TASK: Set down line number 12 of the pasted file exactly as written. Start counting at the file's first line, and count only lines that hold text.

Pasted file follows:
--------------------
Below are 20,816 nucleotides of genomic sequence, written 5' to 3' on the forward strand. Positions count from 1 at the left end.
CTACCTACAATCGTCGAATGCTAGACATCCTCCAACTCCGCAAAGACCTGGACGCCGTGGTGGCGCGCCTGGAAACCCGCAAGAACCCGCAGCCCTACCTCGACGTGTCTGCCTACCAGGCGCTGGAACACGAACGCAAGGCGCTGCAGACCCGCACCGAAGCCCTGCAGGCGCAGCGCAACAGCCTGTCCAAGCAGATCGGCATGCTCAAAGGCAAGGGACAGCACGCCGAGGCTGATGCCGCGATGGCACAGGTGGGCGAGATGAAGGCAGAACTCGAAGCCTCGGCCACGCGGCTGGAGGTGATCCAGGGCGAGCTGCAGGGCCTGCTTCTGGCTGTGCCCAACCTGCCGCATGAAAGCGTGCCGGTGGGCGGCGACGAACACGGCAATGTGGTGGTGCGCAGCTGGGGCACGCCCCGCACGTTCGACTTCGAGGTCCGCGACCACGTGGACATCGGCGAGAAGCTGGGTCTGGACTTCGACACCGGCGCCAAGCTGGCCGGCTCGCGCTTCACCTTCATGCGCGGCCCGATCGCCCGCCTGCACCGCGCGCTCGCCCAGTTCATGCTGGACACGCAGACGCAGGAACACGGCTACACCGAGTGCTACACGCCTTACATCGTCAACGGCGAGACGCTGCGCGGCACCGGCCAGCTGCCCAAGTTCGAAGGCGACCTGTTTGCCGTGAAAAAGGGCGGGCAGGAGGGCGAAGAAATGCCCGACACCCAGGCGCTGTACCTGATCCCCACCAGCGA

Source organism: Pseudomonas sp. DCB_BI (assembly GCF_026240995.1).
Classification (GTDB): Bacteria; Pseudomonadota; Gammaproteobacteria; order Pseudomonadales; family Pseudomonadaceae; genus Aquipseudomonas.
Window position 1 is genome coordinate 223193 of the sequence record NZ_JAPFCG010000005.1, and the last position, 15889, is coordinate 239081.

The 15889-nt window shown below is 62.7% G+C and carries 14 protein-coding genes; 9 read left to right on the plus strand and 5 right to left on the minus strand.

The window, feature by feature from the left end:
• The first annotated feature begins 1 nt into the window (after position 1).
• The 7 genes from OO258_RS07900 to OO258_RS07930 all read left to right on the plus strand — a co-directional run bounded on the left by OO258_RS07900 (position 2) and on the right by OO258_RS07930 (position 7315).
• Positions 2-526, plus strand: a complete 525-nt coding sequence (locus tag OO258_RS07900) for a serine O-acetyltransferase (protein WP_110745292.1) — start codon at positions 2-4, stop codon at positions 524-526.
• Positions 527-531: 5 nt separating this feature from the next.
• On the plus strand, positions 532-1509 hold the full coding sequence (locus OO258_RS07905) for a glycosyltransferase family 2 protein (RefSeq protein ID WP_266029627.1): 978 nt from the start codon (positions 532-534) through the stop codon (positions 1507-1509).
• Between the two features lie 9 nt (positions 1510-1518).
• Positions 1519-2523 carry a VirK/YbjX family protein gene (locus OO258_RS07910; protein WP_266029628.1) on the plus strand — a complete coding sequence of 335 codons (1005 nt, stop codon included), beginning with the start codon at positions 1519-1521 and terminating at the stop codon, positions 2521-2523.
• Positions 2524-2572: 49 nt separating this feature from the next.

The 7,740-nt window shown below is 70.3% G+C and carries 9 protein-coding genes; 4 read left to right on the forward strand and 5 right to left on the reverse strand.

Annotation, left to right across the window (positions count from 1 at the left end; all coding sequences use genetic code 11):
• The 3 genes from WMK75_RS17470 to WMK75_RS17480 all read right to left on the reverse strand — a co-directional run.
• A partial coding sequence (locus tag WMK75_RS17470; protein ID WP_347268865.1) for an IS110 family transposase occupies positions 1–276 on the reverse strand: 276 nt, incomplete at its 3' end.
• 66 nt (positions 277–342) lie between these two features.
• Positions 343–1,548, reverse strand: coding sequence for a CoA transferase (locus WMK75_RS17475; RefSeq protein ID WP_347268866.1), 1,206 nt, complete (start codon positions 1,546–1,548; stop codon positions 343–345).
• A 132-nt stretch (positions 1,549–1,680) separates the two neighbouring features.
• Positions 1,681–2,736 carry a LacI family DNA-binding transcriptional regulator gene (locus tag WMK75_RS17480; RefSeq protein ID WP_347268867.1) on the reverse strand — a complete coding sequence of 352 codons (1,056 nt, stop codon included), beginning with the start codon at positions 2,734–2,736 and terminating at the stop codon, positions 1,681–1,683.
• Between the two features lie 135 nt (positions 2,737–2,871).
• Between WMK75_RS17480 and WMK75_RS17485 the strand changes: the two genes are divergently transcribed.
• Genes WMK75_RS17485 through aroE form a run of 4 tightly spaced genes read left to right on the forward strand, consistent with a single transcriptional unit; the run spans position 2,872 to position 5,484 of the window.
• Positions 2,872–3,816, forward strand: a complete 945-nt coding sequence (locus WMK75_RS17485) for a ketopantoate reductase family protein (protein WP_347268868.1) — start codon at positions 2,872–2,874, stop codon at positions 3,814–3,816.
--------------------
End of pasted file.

• On the plus strand, positions 532-1509 hold the full coding sequence (locus OO258_RS07905) for a glycosyltransferase family 2 protein (RefSeq protein ID WP_266029627.1): 978 nt from the start codon (positions 532-534) through the stop codon (positions 1507-1509).